Total reflection X-ray fluorescence (TXRF) is a surface elemental analysis technique often used for the ultra-trace analysis of particles, residues, and impurities on smooth surfaces. It is currently an important tool for wafer surface contamination control in semiconductor chip manufacturing.
TXRF is basically an energy dispersive XRF technique in a special geometry. An incident beam impinges upon a sample at angles below the critical angle of external total reflection for X-rays resulting in reflection of almost 100% of the excitation beam photons. Due to its unique configuration, the main advantage of TXRF over conventional XRF is reduced measurement background contributions by elimination of sample scattering resulting in increased elemental measurement sensitivity.
a) Conventional XRF geometry. The angle of incidence is greater than the critical angle and the primary radiation penetrates into the sample.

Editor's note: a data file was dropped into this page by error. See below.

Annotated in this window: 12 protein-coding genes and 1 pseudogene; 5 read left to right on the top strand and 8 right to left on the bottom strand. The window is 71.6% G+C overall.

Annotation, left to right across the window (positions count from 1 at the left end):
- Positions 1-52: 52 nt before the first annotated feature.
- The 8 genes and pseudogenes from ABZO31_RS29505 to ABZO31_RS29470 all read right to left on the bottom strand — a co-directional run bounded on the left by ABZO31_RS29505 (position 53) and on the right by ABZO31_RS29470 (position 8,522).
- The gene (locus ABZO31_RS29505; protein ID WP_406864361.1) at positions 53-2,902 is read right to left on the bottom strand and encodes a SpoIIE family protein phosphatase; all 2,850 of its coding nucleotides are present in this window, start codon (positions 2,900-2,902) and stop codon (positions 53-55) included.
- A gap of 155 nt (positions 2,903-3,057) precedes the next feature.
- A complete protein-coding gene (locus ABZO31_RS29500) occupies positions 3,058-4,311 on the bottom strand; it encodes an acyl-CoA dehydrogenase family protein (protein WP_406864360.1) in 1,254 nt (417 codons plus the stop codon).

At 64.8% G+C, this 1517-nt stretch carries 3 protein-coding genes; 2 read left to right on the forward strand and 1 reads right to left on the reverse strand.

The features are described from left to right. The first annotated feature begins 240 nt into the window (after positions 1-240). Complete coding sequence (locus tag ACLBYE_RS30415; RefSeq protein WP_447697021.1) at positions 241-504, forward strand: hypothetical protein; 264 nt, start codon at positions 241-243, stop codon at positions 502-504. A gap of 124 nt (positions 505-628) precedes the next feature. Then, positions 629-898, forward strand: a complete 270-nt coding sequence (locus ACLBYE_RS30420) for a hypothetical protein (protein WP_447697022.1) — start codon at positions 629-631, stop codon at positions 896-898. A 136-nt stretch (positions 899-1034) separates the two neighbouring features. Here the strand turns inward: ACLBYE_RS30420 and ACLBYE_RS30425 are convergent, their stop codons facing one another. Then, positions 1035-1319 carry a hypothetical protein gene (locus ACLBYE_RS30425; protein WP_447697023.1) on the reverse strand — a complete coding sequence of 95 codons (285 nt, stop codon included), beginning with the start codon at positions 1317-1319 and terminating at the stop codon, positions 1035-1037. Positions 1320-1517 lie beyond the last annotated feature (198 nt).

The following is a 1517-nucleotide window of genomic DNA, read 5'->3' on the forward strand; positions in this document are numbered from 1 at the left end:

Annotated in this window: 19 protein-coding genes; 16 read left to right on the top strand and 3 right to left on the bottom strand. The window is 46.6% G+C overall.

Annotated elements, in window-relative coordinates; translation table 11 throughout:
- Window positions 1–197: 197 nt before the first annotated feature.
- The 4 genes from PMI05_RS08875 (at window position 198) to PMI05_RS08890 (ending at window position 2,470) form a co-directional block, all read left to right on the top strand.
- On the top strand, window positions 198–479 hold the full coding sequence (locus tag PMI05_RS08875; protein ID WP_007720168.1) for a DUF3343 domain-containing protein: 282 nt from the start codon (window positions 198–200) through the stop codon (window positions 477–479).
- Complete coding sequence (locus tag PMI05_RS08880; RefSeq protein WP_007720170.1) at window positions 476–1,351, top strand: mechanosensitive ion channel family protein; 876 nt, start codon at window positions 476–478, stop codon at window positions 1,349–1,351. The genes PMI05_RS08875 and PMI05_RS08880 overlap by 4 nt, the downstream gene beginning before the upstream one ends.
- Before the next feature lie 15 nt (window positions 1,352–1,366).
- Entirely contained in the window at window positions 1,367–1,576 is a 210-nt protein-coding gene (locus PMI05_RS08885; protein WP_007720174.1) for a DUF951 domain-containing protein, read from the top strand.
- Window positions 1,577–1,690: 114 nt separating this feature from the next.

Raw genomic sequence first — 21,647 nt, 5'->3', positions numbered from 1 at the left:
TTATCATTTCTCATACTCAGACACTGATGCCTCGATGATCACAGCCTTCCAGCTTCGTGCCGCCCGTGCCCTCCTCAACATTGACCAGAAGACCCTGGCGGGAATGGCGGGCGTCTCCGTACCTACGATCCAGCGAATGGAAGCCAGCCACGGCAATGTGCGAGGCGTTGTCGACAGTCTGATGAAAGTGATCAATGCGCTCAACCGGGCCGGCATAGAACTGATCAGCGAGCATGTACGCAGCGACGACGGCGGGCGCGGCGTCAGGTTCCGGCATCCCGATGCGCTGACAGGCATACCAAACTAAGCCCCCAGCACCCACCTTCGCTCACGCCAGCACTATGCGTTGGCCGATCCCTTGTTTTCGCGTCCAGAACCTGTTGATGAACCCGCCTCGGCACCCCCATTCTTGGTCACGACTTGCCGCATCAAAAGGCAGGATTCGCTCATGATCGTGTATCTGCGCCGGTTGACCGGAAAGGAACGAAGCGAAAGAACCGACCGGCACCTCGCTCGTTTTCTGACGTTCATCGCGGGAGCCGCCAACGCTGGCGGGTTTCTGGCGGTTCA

b) Conventional TXRF geometry. The angle of incident X-rays is less than the critical angle and the primary radiation is reflected off of the sample surface.
One of the major drawbacks of conventional TXRF is that localized sample information is difficult to obtain due to the large excitation beam size (typically 1 cm in diameter). Doubly curved crystal optics can be used to focus X-rays to small spots for localized TXRF elemental analysis. A slit is used to restrict beam divergence in the scattering plane to less than the critical angle in order to meet the total reflection requirement. The flux density on the reflection surface is several orders of magnitude higher than that of conventional TXRF systems yielding high elemental sensitivity.